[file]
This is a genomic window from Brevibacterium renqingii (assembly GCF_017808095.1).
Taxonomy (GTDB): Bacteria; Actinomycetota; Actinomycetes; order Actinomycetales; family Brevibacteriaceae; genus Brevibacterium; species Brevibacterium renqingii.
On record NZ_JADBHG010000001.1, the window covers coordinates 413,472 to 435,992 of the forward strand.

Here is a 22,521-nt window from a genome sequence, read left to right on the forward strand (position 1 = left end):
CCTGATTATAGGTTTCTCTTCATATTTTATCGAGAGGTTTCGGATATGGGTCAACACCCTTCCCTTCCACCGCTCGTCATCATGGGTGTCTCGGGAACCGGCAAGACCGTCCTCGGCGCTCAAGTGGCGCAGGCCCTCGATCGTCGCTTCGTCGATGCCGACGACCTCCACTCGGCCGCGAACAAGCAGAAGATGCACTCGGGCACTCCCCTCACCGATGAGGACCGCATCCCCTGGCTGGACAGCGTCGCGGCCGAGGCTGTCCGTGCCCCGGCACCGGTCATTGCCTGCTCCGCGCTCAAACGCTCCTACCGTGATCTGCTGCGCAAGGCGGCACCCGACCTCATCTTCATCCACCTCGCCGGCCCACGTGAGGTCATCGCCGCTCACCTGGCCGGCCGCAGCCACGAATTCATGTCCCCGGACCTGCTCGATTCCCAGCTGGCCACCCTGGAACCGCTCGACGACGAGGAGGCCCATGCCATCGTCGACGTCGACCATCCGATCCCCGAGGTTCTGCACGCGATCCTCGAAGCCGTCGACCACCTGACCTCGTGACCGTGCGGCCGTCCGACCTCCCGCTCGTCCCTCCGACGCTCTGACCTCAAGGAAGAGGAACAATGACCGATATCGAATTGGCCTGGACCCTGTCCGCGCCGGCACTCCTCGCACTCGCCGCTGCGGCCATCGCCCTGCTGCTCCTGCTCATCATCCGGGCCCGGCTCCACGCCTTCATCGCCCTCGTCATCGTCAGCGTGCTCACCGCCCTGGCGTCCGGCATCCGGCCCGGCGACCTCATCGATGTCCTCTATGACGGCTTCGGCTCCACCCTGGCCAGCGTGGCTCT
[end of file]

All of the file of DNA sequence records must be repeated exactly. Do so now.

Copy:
This is a genomic window from Brevibacterium renqingii (assembly GCF_017808095.1).
Taxonomy (GTDB): Bacteria; Actinomycetota; Actinomycetes; order Actinomycetales; family Brevibacteriaceae; genus Brevibacterium; species Brevibacterium renqingii.
On record NZ_JADBHG010000001.1, the window covers coordinates 413,472 to 435,992 of the forward strand.

Here is a 22,521-nt window from a genome sequence, read left to right on the forward strand (position 1 = left end):
CCTGATTATAGGTTTCTCTTCATATTTTATCGAGAGGTTTCGGATATGGGTCAACACCCTTCCCTTCCACCGCTCGTCATCATGGGTGTCTCGGGAACCGGCAAGACCGTCCTCGGCGCTCAAGTGGCGCAGGCCCTCGATCGTCGCTTCGTCGATGCCGACGACCTCCACTCGGCCGCGAACAAGCAGAAGATGCACTCGGGCACTCCCCTCACCGATGAGGACCGCATCCCCTGGCTGGACAGCGTCGCGGCCGAGGCTGTCCGTGCCCCGGCACCGGTCATTGCCTGCTCCGCGCTCAAACGCTCCTACCGTGATCTGCTGCGCAAGGCGGCACCCGACCTCATCTTCATCCACCTCGCCGGCCCACGTGAGGTCATCGCCGCTCACCTGGCCGGCCGCAGCCACGAATTCATGTCCCCGGACCTGCTCGATTCCCAGCTGGCCACCCTGGAACCGCTCGACGACGAGGAGGCCCATGCCATCGTCGACGTCGACCATCCGATCCCCGAGGTTCTGCACGCGATCCTCGAAGCCGTCGACCACCTGACCTCGTGACCGTGCGGCCGTCCGACCTCCCGCTCGTCCCTCCGACGCTCTGACCTCAAGGAAGAGGAACAATGACCGATATCGAATTGGCCTGGACCCTGTCCGCGCCGGCACTCCTCGCACTCGCCGCTGCGGCCATCGCCCTGCTGCTCCTGCTCATCATCCGGGCCCGGCTCCACGCCTTCATCGCCCTCGTCATCGTCAGCGTGCTCACCGCCCTGGCGTCCGGCATCCGGCCCGGCGACCTCATCGATGTCCTCTATGACGGCTTCGGCTCCACCCTGGCCAGCGTGGCTCT